Summary: Our earliest experiences with Core Groups stay with us and become generalized. That is, without effort, we perceive and interact with all future Core Groups as if they were like the first ones we encountered. This hinders us from seeing the Core Groups of our present as they are and working with them effectively. One strategy for breaking this pattern is to consciously develop an Inner Core Group based on what we actually value.
This post is part of a series summarizing the book and covers Chapter 14: Your Inner Core Group. You may want to start with the introduction.
Chapter 14: Your Inner Core Group
This chapter explores how our first experiences with a Core Group stick with us to influence our future interactions with Core Groups and ways to break this habit.
Kleiner starts this chapter by sharing several early Core Group stories, including one of his own. In these stories, he notices a common theme:
We had internalize the Core Group of our early careers and carried them with us, like “inner Core Groups” that shaped our expectations for the rest of our lives. (p. 126)
That is, we generalize our early Core Group experiences and apply them to all future Core Group interactions:
People mistakenly assume that a pattern set long ago, by some other Core Group in some other organization, will be universal. We carry with us the Core Group members who have supported us or rejected us in the past, in a kind of Inner Core Group–and we try (usually unsuccessfully) to recreate the nature of that Inner Core Group in the organizations of the moment. (p. 129)
The downside of this is that it gives us inaccurate information about how to proceed in the present. Core Groups are not universal in their composition, their behavior, or their attitudes towards us.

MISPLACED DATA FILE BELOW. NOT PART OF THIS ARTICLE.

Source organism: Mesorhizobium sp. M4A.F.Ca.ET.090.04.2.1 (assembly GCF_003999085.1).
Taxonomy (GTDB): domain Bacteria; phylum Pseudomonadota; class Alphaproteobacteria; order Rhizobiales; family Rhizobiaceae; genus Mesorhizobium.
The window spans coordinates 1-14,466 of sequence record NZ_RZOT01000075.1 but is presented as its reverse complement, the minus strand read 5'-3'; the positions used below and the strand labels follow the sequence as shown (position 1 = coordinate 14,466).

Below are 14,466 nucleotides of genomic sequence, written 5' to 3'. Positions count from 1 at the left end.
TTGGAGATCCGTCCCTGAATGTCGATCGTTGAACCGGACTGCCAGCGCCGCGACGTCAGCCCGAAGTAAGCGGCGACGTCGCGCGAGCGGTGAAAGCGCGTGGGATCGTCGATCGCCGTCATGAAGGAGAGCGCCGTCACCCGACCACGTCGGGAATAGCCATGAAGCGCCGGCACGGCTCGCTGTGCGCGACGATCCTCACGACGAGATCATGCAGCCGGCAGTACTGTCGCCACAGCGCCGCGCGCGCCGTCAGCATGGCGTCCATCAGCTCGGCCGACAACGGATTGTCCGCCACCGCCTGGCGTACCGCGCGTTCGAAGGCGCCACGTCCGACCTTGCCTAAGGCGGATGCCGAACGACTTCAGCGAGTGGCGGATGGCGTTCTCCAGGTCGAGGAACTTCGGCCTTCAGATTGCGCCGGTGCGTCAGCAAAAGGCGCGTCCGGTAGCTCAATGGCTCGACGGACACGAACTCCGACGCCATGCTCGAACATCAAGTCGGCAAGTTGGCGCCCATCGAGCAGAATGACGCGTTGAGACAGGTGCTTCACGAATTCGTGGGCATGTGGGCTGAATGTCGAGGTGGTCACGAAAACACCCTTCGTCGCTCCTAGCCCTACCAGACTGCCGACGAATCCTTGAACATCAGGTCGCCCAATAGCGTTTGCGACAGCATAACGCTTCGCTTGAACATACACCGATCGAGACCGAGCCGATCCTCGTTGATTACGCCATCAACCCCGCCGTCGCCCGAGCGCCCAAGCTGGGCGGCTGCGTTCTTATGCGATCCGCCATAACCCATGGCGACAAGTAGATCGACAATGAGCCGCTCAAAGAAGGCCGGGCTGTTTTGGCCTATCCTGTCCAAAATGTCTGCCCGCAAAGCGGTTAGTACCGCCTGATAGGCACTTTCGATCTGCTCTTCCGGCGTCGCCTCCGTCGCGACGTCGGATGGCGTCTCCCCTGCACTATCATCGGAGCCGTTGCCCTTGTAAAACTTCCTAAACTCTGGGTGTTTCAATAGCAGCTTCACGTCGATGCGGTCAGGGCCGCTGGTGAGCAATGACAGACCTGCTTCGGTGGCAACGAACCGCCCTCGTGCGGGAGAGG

It can be quite difficult to break this Inner Core Group cycle:
The Inner Core Group is invisible when you are consciously at your best. It manifests itself in high-stress moments–arguments with the boss, sudden deadlines, decisions to quit–when you don’t have much perspective and it’s particularly hard to change old habits. And in low-stress moments, when there’s a lot of time to reflect, it doesn’t seem quite so important or difficult to deal with. (p. 129)
One strategy for breaking the cycle is to reflect upon and rehearse new ways of interacting with the Core Group patterns that have frustrated you in the past. Over time, you can build an alternative Inner Core Group, one that is “consciously created mental image of the people who are truly important to you, on whose behalf you will be making decisions.”
Kleiner closes the chapter by speaking to the value of dialogue work, which he describes as “a practice of collective thought and in-depth conversation.” For more on dialogue work, see Dialogue: The Art of Thinking Together (Amazon), by William Isaacs.
Quoting Isaacs, Kleiner underscores the importance of overcoming the Inner Core Group formed by early experience and intentionally developing an Inner Core Group true to you:
You think you’re in a Core Group or you’re not, because of some external factor. You go to school, for instance, because you think the degree will get you into the Core Group. You wonder, ‘How come this person got in and that person did not? How do I get to be part of it?’ And all along you’re bypassing the critical question: ‘Are you at the Core of your own life? Are you making decisions on behalf of your deepest unfolding potential.‘ (p. 131)
Stay tuned for our next post in this series, a summary of Chapter 15: Core Group Enablers.
Kleiner, Art. Who Really Matters: The Core Group Theory of Power, Privilege, and Success. 1st ed. New York: Currency/Doubleday, 2003.
This post is part of our Book Summary series in which we share summaries of books about leadership, governance, and community building. To discuss the book, leave a comment below or join our Goodreads group.